Blood Meridian begins with the introduction of the kid, a 14-year old boy from Tennessee who was born during a meteor shower and has a violent streak.
After the deaths of his parents, the kid runs away to Memphis and eventually ends up in Nacogdoches, Texas, which is where he first encounters Judge Holden, a large, charismatic, and eloquent man. The kid gets into a bloody fight with an outlaw named Toadvine, but they eventually team up to torch a hotel.
After that, the kid rides out of Nacogdoches and spends the night in a hermit's shelter. The next day, he sets his sights on Bexar (current-day San Antonio). The kid tries to barter his labor for a drink at the local bar, and when the bartender refuses, he breaks a bottle over the bartender's head and kills him. He steals a bottle of whiskey, gathers his mule, and moves on out of town. While the kid is resting under a tree, a man named Sergeant Trammel recruits him to join Captain White's company. The Americans have hired White to kill Mexicans. The kid agrees, but soon after joining White's gang, a large portion of the company is massacred during a battle against the Comanches; the kid is one of only eight survivors. He and a man named Sproule trudge through the Mexican countryside in search of water. After Sproule dies, the kid is captured by Mexican soldiers. While they are bringing him to a prison in Chihuahua, the kid sees Captain White's decapitated head being paraded around in a bottle.
The kid is reunited with Toadvine in prison. The outlaw engineers both his and the kid's release by signing them up to join John Joel Glanton's scalp-hunting gang, of which Judge Holden also happens to be a member. From this point onwards, the novel has an episodic structure as John Joel Glanton's company travels through Mexico. The kid witnesses a few isolated scalpings almost immediately. The company then encounters a group of Americans who were heading towards California to prospect for gold, but have been sidetracked by Apache attacks en route.
Judge Holden makes a habit of giving impromptu lessons on geology, nature, and philosophy to anyone who will listen, and he frequently walks around in the nude. Tobin, an ex-priest, becomes friendly with the kid. He tells the kid that Glanton's company first came upon the Judge sitting alone on a rock. He subsequently helped them to formulate their own gunpowder using natural ingredients. Since then, the Judge and Glanton have travelled side by side. Tobin isn't sure if the Judge is just a bit unorthodox or completely insane, but every man in the company has his own outlandish story about encounters with the Judge even before he joined up with Glanton.
Winter settles in. As Glanton's gang moves forward, they pass the ruins of many ancient civilizations, like the Anasazi, who were decimated by American and Mexican soldiers. The Judge describes war as God and believes that human beings' cycle of violence will never end. One day, the company comes upon a camp of Gileno Indians, all of whom are sleeping peacefully. Glanton descends upon them and his men follow suit - the gang members kill every man, woman, and child they can get their hands on. Afterwards, Glanton explains that he thought that Gomez, the man whose scalp carries the highest reward, had been residing in this camp, but he was mistaken. Needless to say, the resulting brutalities are severe.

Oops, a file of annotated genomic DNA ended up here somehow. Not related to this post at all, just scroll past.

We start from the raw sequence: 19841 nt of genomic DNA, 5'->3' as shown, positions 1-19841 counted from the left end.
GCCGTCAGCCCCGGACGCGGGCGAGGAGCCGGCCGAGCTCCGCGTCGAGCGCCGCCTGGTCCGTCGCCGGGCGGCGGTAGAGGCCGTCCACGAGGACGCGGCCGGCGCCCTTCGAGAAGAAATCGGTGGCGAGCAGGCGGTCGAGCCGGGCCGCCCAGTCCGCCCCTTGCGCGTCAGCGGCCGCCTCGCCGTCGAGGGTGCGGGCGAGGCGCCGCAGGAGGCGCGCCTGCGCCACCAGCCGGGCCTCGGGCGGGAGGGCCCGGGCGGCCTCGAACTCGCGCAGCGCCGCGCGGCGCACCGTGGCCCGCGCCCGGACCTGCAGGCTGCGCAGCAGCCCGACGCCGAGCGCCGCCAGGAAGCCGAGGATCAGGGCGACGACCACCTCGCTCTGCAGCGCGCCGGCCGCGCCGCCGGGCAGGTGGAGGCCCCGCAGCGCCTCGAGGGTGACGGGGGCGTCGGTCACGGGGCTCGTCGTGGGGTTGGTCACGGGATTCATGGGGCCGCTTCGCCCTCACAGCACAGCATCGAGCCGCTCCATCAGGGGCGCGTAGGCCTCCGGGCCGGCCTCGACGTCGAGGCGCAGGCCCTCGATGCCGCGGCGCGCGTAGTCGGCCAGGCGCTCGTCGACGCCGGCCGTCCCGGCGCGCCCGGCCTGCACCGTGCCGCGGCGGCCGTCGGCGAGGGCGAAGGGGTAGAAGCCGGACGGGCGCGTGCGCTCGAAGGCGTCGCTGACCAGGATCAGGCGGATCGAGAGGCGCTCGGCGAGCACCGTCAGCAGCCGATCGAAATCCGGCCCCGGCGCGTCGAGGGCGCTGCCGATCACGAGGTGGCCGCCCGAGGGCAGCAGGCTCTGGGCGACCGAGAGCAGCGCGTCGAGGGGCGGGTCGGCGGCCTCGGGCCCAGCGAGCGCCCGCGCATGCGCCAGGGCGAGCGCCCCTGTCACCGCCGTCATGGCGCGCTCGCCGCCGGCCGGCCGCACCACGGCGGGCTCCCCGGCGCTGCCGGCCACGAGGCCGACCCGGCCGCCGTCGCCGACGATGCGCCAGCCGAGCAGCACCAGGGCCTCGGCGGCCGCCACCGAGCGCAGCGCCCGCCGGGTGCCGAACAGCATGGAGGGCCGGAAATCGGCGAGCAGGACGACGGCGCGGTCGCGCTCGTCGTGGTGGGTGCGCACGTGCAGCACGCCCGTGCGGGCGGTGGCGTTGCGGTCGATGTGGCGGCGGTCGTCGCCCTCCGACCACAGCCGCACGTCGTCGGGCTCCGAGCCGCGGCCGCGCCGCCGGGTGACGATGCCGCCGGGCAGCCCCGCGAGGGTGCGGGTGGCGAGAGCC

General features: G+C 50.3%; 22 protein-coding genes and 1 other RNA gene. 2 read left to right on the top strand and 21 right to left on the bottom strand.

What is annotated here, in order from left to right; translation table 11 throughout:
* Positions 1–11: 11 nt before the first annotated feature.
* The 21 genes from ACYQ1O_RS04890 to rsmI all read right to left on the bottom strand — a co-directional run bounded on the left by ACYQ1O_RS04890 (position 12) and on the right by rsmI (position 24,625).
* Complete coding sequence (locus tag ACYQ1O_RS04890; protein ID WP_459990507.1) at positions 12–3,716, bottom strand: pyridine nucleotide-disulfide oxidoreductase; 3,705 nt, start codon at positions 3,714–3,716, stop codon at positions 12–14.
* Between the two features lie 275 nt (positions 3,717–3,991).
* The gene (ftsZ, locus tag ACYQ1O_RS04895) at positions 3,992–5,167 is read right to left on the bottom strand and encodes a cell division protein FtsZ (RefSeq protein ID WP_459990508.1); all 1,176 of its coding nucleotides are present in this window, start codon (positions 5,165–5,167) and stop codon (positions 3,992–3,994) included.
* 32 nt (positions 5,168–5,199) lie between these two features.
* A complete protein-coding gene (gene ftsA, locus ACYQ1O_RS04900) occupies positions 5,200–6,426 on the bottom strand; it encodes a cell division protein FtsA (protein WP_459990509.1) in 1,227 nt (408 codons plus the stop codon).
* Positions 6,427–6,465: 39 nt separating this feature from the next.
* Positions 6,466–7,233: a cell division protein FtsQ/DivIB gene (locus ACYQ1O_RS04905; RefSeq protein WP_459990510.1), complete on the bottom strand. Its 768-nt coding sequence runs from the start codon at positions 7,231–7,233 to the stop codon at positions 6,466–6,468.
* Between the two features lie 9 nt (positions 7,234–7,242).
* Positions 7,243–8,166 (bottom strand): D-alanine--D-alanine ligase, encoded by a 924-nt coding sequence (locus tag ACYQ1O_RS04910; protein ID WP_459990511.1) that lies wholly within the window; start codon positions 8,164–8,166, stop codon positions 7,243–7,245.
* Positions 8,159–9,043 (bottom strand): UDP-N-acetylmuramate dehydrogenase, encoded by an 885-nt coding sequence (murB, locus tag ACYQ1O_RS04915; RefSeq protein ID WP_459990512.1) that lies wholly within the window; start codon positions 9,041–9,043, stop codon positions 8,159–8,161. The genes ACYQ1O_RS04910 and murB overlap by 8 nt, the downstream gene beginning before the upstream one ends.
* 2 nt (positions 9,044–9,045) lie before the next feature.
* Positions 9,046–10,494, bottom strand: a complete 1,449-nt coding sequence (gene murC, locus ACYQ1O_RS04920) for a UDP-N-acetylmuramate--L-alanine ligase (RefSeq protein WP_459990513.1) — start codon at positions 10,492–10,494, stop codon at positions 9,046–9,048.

In July of 1849, Glanton and his gang arrive back in Chihuahua to a hero's welcome. The scalps they have collected are displayed in the main square. Every man gets a sack of gold and they spend their newfound wealth on getting outrageously drunk before setting off again. Glanton's gang quickly develops a reputation throughout the region; when they arrive in new towns, people scurry away in fear. It's not just Indians who are at risk; Glanton's gang has a habit of scalping Mexicans and even a few Americans.
In December, they enter Sonora and get a new contract to furnish more Apache scalps. They set out again. Their first conflict is with a group of Mexican soldiers, whom they kill. They ride on through Santa Cruz and end up in Tucson. There, they pick up a man known as the owner, who brings his mentally disabled brother along. The company refers to the latter man as the Idiot.
The company arrives at the Colorado River, where a ferry run by Dr. Lincoln takes passengers across. They refuse to pay. Instead, Glanton makes a deal with some nearby Yuma Indians to take over the ferry and run it themselves. However, Glanton double-crosses the Yumas and massacres several of them instead. The surviving Yumas attempt to run another ferry downriver, but Glanton kills their operator. Ultimately, the Yumas take revenge on Glanton and his gang, attacking their encampment while most of the men are sleeping off their drunkenness. Most of the company perishes in this attack, including Glanton. Toadvine, Tobin, the kid, David Brown, Judge Holden, and the Idiot survive. Tobin and the kid, both of whom are nursing severe injuries, run away from the Judge and flee all the way to San Diego. There, Tobin seeks medical help, and the kid has surgery. They never re-unite. Years later, the kid sees Toadvine and Brown getting hanged in Los Angeles.
Once he is an adult, the kid (now referred to as the man) lives a more honest life. One day, he runs into Judge Holden at a dancehall. The Judge is bald, tall, and effusive as ever, and he tells the man that he is disappointed in him and once again praises the godly act of war. It is suggested that the Judge waits for the man to go to the latrine and kills him while he sits on the toilet, but the events are not entirely clear. Nevertheless, the Judge re-enters the dancehall and plays the fiddle for all the drunkards and whores, chanting that he will never die.
There is a mysterious epilogue about an unnamed man digging holes in the desert and lighting fires in them, all as wanderers follow him closely.